At that very moment, right across town, sixty City University of New York (CUNY) students had departed from another rally to block cars as they headed for that exit from Manhattan. A little farther uptown, twenty-five police-brutality activists dashed from a Chinatown movie house to seal off the Manhattan Bridge, the final artery to Brooklyn. And in Midtown, when a traffic light turned, seventy-five AIDS and disability activists, myself among them, briskly walked and wheeled our way deep into the entranceway of the Queens Midtown Tunnel for a traffic-stopping die-in. What The Village Voice dubbed the Rush Hour Revolt ultimately involved more than 2,000 demonstrators, four rallies and 185 planned arrests.[1] In fourteen years of activism, I've never been part of anything quite like it.
           
The action may be a faded chapter of '90s activist history by now, but what might today be referred to as "A25" is an early echo of the structure and style of the new direct action movement--interesting both for its strong parallels and for its distinct approach to some of the problems that plague the current movement. A25 was a large, multi-site, multi-issue action almost five years before the Battle in Seattle. It was a mass civil disobedience action at a time when no one but ACT UP had used that tactic in years. And it was a brash display of political unity--with majority participation by people of color--at a time when city progressives had never felt more divided.

A divided city
We all sensed that a storm was coming when Giuliani made cracking down on the city's "squeegee men" a centerpiece of his campaign for mayor. But we didn't realize how quickly. In his first week in office in January 1994, the former prosecutor, saying that windshield-wiping entrepreneurs "filled New Yorkers with dread," sent police officers out to round up and arrest them all. Two weeks later, the city posted signs in subway cars, urging riders not to give out pocket change to panhandlers, and arrests of the poor multiplied underground. Brutal sweeps of out-of-the-way homeless encampments followed, where the unhoused had their shelter and belongings bulldozed before being treated to three nights in jail. By March, the crackdown had extended to public urinators and marijuana tokers, and by April to the city's mostly immigrant squad of food vendors.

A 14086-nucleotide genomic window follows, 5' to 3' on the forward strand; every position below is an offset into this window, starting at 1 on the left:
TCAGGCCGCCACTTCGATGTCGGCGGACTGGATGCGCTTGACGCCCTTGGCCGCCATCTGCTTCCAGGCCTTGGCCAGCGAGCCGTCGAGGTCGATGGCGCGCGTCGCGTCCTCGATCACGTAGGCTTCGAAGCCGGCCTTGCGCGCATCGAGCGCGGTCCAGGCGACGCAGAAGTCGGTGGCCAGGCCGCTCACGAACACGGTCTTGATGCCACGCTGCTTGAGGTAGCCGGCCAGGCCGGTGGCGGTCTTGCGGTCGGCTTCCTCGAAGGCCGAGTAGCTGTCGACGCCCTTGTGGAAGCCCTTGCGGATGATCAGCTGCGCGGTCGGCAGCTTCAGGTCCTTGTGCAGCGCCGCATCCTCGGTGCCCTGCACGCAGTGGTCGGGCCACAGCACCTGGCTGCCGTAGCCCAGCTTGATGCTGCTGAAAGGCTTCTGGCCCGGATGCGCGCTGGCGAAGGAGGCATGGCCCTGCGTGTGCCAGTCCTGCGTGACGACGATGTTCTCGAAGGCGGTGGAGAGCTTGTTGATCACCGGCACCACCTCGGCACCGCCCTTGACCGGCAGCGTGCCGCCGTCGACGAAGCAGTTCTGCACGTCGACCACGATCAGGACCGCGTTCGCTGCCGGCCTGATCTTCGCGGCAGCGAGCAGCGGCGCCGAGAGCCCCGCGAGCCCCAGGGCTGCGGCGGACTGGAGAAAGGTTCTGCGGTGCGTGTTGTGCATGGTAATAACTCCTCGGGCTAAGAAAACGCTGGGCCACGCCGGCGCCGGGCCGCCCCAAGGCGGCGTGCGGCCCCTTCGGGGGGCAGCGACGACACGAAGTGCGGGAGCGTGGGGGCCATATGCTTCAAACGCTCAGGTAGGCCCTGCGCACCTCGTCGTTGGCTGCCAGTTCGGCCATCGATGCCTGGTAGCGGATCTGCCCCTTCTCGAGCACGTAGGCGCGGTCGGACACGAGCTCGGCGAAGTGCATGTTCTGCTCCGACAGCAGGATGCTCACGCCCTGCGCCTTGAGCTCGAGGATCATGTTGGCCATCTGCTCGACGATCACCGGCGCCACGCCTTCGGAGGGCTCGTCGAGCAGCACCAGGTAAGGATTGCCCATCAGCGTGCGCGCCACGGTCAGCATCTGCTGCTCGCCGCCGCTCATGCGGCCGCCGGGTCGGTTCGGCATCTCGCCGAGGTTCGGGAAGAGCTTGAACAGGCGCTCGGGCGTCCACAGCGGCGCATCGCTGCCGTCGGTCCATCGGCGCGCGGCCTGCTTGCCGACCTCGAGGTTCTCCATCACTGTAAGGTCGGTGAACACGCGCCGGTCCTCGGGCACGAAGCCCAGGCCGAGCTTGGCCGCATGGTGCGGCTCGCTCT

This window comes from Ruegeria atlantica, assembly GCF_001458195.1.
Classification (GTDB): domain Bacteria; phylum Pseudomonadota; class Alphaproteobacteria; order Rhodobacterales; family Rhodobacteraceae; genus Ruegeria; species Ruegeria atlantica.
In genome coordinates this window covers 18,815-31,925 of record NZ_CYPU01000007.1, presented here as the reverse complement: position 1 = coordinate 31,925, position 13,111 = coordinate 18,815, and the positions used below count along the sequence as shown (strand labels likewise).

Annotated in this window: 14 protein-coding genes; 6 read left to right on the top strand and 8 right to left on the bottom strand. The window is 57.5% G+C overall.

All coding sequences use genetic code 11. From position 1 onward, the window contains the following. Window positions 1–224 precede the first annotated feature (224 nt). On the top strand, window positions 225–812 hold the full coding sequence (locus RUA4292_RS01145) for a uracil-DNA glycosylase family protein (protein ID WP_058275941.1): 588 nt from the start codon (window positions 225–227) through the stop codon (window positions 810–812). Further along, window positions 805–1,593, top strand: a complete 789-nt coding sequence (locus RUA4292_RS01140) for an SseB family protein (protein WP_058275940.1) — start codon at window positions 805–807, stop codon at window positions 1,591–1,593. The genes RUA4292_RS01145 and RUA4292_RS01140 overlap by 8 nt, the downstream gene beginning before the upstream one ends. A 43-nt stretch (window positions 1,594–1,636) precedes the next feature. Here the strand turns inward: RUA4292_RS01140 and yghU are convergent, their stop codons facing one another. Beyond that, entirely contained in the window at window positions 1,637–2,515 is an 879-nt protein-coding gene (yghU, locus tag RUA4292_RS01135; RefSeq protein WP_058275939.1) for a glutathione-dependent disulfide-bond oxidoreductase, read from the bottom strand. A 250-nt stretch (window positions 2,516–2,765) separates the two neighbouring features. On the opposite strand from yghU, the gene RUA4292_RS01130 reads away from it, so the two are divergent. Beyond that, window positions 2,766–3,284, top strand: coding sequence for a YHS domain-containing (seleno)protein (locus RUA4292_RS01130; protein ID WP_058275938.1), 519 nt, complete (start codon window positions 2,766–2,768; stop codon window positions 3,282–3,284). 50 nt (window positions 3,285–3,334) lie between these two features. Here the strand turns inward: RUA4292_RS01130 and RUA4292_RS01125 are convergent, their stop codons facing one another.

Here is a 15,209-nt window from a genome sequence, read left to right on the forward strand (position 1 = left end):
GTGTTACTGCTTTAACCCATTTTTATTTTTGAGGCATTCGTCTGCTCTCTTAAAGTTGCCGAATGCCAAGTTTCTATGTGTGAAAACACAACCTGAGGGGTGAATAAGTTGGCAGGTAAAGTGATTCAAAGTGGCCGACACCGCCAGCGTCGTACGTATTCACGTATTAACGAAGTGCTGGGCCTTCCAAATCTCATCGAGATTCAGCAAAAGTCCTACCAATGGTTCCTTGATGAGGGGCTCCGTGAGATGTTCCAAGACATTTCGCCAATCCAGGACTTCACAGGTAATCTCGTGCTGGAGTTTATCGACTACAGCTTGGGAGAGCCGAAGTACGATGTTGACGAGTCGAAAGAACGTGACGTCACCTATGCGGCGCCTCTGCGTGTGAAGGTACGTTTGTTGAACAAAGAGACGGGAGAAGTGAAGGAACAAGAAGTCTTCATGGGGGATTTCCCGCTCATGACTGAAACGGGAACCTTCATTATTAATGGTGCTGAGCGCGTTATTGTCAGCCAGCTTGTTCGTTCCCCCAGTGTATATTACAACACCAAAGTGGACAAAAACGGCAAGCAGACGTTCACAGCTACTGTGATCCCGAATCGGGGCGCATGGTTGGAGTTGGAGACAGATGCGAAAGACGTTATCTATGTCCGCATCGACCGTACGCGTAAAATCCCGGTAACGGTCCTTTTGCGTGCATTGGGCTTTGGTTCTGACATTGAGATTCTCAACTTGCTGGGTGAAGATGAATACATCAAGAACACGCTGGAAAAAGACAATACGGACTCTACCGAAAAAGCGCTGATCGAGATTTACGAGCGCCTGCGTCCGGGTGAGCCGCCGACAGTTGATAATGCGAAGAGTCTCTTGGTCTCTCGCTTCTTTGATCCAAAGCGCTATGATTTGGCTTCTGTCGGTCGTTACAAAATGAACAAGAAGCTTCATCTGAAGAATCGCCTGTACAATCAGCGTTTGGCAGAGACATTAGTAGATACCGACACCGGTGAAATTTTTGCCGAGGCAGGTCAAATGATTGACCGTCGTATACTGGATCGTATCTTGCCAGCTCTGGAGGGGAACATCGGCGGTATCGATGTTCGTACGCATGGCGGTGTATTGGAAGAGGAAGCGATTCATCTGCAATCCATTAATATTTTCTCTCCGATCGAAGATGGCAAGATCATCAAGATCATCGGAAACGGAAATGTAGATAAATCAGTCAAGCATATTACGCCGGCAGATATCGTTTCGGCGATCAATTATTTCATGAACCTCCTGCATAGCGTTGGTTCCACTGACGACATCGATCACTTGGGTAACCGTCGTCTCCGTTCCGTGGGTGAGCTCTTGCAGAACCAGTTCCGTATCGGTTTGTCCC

The deluge began in mid-February, when the mayor announced that he would sell off several of the city's public hospitals to private bidders and that he planned to eliminate the city's Division of AIDS Services as well. And it simply didn't let up. In early May, he proposed a city budget splattered with massive cutbacks to the public schools, public universities, and youth services; in October he pushed a package of midterm cuts that threatened to eliminate soup kitchens across the city. By year's end, police brutality complaints had risen by 38 percent.

            For activists, it was chaos. Looking back through my datebook from that year, I notice that in the space of a few months I appeared in court on disorderly conduct charges for an evening of staged squeegeeing; offered childcare for a day-long teach-in on the Division of AIDS Services; pulled a midnight shift as an observer at Penn Station, where reports of police beatings of the homeless were most severe; joined a demonstration protesting proposed tuition hikes at CUNY, and, like every other activist in the city, it seemed, went to meeting after meeting after meeting. Countless community coalitions sprang up--Youth Agenda to oppose the youth services cutbacks, the Harlem Coalition to Save Our Health Care to fight hospital privatization--each one a piecemeal attempt to limit the destruction.